Genetic predisposition to prostate cancer.
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<h4>Introduction</h4>Prostate cancer (PrCa) is the commonest non-cutaneous cancer in men in the UK. Epidemiological evidence as well as twin studies points towards a genetic component contributing to aetiology.<h4>Sources of data</h4>Key recently published literature.<h4>Areas of agreement</h4>A family history of PrCa doubles the risk of disease development in first-degree relatives. Linkage and genetic sequencing studies identified rare moderate-high-risk gene loci, which predispose to PrCa development when altered by mutation. Genome-wide association studies have identified common single-nucleotide polypmorphisms (SNPs), which confer a cumulative risk of PrCa development with increasing number of risk alleles. There are emerging data that castrate-resistant disease is associated with mutations in DNA repair genes.<h4>Areas of controversy</h4>Linkage studies investigating possible high-risk loci leading to PrCa development identified possible loci on several chromosomes, but most have not been consistently replicated by subsequent studies. Germline SNPs related to prostate specific antigen (PSA) levels and to normal tissue radiosensitivity have also been identified though not all have been validated in subsequent studies.<h4>Growing points</h4>Utilizing germline SNP profiles as well as identifying high-risk genetic variants could target screening to high-risk groups, avoiding the drawbacks of PSA screening.<h4>Areas timely for developing research</h4>Incorporating genetics into PrCa screening is being investigated currently using both common SNP profiles and higher risk rare variants. Knowledge of germline genetic defects will allow the development of targeted screening programs, preventive strategies and the personalized treatment of PrCa.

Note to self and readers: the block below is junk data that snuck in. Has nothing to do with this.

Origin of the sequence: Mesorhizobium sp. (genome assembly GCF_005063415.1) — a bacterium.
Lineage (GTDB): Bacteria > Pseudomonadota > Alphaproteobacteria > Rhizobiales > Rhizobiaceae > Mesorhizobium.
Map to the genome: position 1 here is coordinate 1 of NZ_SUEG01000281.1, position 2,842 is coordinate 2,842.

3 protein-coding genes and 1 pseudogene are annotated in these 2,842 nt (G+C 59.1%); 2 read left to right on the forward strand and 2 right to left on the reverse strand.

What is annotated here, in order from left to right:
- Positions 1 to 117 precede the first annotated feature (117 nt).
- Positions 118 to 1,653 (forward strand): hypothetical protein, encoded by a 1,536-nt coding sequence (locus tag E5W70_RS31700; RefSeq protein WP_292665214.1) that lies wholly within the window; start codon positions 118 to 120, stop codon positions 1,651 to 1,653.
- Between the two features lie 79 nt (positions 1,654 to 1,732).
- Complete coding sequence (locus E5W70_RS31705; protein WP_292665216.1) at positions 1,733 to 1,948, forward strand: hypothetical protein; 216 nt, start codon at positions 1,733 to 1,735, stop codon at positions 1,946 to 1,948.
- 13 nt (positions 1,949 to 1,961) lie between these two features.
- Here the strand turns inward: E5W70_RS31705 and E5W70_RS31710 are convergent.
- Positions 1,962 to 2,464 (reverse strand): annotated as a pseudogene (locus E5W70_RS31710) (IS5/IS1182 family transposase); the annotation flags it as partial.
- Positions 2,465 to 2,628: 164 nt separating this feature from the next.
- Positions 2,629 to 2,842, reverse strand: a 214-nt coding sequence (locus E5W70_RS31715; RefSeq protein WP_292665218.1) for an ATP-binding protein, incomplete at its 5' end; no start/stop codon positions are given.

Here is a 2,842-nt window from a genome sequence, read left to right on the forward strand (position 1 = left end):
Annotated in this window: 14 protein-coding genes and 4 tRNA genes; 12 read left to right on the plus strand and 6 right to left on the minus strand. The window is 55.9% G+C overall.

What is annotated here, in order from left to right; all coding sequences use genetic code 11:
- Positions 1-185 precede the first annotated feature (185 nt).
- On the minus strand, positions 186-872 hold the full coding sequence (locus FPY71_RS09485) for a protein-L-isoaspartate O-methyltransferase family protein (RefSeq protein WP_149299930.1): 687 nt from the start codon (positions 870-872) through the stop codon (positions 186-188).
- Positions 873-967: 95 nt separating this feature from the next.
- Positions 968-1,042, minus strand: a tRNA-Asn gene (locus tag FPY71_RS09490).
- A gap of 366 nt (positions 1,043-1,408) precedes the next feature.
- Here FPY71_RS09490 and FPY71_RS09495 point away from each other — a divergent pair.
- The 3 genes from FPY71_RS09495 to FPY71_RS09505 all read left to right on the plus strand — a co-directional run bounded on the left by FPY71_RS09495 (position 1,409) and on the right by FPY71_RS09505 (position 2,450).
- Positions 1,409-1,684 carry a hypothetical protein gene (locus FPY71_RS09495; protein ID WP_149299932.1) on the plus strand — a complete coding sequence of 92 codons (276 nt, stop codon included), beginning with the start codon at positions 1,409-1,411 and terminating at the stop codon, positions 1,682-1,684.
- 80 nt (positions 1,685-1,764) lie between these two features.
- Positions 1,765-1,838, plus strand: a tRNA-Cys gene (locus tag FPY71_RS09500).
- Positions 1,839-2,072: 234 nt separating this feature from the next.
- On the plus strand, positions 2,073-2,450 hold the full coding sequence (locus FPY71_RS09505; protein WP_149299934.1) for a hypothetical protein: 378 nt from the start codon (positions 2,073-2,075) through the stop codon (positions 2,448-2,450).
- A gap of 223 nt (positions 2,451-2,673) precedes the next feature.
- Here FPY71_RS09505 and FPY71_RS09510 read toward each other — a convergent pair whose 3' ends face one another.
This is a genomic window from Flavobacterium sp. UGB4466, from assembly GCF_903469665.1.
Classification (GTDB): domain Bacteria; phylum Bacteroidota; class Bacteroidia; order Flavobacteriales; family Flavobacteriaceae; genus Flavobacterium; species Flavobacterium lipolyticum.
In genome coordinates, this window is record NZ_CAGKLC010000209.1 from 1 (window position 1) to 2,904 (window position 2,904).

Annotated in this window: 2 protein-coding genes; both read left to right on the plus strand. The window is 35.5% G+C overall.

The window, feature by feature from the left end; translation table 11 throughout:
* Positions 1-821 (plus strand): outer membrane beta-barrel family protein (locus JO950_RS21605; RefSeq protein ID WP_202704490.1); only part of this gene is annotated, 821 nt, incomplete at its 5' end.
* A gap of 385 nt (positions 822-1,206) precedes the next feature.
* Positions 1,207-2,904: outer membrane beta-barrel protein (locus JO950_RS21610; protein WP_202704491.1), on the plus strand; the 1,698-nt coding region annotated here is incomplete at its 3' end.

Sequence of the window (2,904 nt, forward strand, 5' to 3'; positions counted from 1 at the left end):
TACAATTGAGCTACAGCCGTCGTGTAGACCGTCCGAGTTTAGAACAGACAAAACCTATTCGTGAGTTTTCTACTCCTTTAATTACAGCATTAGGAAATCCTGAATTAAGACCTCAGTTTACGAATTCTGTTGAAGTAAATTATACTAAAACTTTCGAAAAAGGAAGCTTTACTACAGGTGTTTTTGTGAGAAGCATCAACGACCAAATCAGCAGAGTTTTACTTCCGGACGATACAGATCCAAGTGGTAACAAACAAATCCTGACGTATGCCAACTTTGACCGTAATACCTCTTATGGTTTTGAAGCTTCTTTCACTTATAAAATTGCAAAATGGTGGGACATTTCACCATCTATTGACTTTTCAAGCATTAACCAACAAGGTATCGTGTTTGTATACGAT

The Institute of Cancer Research (Grant ID: Unspecified)
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Genetic Predisposition to Disease
Reproducibility of Results
Polymorphism, Single Nucleotide
Early Detection of Cancer
Genome-Wide Association Study
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British medical bulletin, 2016, 120 (1), pp. 75 - 89